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Climate Change is Here

March 8, 2014

I was recently at a Nature Manitoba meeting that featured a presentation by Danny Blair, the Associate Dean of Science at the University of Winnipeg.  His talk on climate change brought it to my attention with information about climate in general and the effects right here in Manitoba.  His thesis is that weather averages from the past no longer predict future weather.  This is because both the averages and the extremes are changing as a result of global warming.  The cause of climate change is our addition of greenhouse gasses to the atmosphere.  A PDF of the slides from his presentation is available at the U of W web site.

In the course of his presentation, he gave us a great deal of evidence that climate change is happening now, and that it is caused by man’s activities on earth.  He began by telling us about extreme weather events that have been happening, in recent years, all over the world.  Our prolonged cold spell this winter is likely one of them.  Addition of heat to the world’s weather system is the cause of these extremes.  He also demonstrated to us that the global climate was slowly warming, based on long-term data from many places in the world.  Just like in a detective story, he revealed the culprit: carbon dioxide and other greenhouse gasses that man has added to the atmosphere over the past hundred years.  There’s no doubt that atmospheric carbon dioxide has been increasing recently, and no doubt that our activities are the cause of this increase.

Climate change is unfortunately easy to deny.  It requires predicting the future, something that people have often done very badly.  Climate models are about all we have to rely on.  How do we know that they are accurate?  As well, climate is something that’s hidden from most of us.  Weather is what we see every day.  How can we be serious about global warming when we are in the midst of one of the coldest winters on record?  The cause too can be disputed, just like the cause of evolution can be disputed.  Even if we agree that our carbon dioxide is in the atmosphere, how can we be sure that it’s the cause of global warming?

Climate change is even easier to ignore.  Where I live, the warming may only be two degrees per century.  That doesn’t seem like much.  We may actually benefit from a warmer climate.  Of course, other parts of the world will be harmed by global warming.  Any changes that we must make to slow global warming will be painful.  They will be expensive.  We will have to give up some of our favourite activities.  Besides, we only make a minor contribution to greenhouse gasses.  Somebody else, someplace else in the world can make the changes instead of us.  Maybe we’ll even be saved by a miracle, at least a scientific miracle like fusion power or hydrogen fuel.  Who can tell what the future may bring?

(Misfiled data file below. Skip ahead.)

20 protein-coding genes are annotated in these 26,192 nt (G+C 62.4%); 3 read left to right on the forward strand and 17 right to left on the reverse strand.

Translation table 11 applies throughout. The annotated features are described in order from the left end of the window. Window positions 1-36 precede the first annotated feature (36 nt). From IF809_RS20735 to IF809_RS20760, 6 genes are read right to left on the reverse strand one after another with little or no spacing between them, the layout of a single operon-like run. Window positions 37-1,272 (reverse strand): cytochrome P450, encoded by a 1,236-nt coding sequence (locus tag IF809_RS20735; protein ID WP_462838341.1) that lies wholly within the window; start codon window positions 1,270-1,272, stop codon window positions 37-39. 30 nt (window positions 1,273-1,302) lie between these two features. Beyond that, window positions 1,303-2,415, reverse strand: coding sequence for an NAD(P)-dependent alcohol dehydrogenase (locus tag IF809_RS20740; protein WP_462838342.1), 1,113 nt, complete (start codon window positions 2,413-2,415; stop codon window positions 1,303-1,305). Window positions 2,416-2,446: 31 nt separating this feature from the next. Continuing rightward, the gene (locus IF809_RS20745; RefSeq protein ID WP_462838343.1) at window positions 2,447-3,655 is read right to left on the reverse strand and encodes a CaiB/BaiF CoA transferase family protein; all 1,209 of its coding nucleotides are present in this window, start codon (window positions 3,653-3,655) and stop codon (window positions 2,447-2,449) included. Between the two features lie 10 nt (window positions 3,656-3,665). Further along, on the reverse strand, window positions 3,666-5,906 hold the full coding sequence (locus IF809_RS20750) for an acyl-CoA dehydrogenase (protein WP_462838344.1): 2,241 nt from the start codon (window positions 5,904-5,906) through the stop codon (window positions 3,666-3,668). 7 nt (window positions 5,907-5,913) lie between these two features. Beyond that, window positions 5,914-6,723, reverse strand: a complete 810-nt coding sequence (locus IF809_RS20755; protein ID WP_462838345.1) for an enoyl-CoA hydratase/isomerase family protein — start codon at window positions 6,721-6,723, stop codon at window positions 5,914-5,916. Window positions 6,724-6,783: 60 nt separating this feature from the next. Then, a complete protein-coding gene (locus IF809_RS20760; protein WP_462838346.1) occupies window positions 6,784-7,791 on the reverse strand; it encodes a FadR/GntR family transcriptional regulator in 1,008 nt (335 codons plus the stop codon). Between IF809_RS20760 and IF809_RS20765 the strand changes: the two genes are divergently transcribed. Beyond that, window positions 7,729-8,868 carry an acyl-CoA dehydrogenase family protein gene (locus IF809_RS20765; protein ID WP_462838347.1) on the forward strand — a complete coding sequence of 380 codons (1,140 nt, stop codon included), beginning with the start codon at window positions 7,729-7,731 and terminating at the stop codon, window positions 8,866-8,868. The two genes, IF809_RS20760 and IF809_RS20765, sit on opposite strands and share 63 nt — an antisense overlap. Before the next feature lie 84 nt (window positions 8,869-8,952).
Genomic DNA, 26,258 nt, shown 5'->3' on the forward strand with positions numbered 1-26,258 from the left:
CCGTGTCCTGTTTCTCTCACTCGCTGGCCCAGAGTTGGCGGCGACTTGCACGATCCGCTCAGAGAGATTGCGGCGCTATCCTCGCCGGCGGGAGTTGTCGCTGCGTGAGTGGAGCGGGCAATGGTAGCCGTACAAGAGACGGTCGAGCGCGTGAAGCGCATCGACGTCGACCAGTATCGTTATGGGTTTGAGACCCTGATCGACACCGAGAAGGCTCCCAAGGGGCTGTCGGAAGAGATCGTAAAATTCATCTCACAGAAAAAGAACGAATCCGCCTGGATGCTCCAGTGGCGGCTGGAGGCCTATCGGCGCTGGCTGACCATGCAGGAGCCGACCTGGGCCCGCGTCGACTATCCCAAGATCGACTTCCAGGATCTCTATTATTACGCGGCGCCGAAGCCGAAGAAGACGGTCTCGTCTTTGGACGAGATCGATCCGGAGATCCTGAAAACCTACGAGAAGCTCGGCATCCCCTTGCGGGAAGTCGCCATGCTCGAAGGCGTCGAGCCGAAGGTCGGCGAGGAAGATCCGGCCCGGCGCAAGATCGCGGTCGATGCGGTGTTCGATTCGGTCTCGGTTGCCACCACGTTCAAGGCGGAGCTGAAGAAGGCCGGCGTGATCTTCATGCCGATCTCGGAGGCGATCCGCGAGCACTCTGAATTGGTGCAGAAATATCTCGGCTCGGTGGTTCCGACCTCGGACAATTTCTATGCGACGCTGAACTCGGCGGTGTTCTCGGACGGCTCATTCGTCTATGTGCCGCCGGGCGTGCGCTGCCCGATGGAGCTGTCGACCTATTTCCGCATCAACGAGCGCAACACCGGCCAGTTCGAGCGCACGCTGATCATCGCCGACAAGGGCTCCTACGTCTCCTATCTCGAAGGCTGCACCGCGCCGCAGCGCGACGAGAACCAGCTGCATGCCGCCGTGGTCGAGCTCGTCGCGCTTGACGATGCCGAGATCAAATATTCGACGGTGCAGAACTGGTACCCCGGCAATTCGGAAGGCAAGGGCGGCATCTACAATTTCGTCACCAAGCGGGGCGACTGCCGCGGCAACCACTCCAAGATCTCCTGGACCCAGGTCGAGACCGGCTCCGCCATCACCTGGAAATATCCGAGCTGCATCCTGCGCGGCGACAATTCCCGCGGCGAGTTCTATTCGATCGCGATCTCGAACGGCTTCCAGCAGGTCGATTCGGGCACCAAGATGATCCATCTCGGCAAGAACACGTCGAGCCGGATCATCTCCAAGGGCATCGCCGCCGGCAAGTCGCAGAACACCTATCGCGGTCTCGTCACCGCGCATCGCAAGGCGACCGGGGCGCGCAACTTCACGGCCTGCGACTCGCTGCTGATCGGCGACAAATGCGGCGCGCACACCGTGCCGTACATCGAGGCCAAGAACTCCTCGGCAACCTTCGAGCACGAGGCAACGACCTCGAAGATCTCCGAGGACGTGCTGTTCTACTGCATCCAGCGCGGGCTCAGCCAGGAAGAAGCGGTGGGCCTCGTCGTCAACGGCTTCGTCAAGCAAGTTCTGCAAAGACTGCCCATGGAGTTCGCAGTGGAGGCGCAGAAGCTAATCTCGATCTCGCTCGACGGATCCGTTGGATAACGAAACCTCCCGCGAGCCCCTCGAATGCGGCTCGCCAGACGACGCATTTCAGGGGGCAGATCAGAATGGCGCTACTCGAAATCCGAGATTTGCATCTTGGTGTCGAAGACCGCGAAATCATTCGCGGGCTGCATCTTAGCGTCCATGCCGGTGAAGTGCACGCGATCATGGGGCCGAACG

A couple of summers ago, I went on a trip to southern Utah.  We went there mostly to see the canyons, but I was struck by the expanses of desert in between them.  Often the only vegetation was scattered clumps of sage and creosote bush.  I thought that nothing could survive there until I saw cattle grazing.  It was open range with very large ranches.  With no streams or ponds, the ranchers had to haul water for the cattle.  On one route, we drove past a huge coal-fired generating station with transmission lines running in all directions.  There’s nothing worse than coal for producing carbon dioxide.  Try telling the people of that area that they can’t do that any more, that they can’t live there anymore.

So, what can we do, the people of this province, to alleviate climate change?  Certainly we must reduce carbon dioxide emissions.  Manitoba is fortunate in having abundant hydro-electric power and easily available natural gas.  Still, there’s emissions from automobiles and other forms of transportation as well as from heating homes and other buildings during our long winter.  We must make all of these more efficient.  We certainly have to phase out coal burning and switch from oil and gasoline to natural gas and electric power.  We also must encourage other provinces and countries to do the same.  After all, we are all in this together.  All the people of this earth are in this together.

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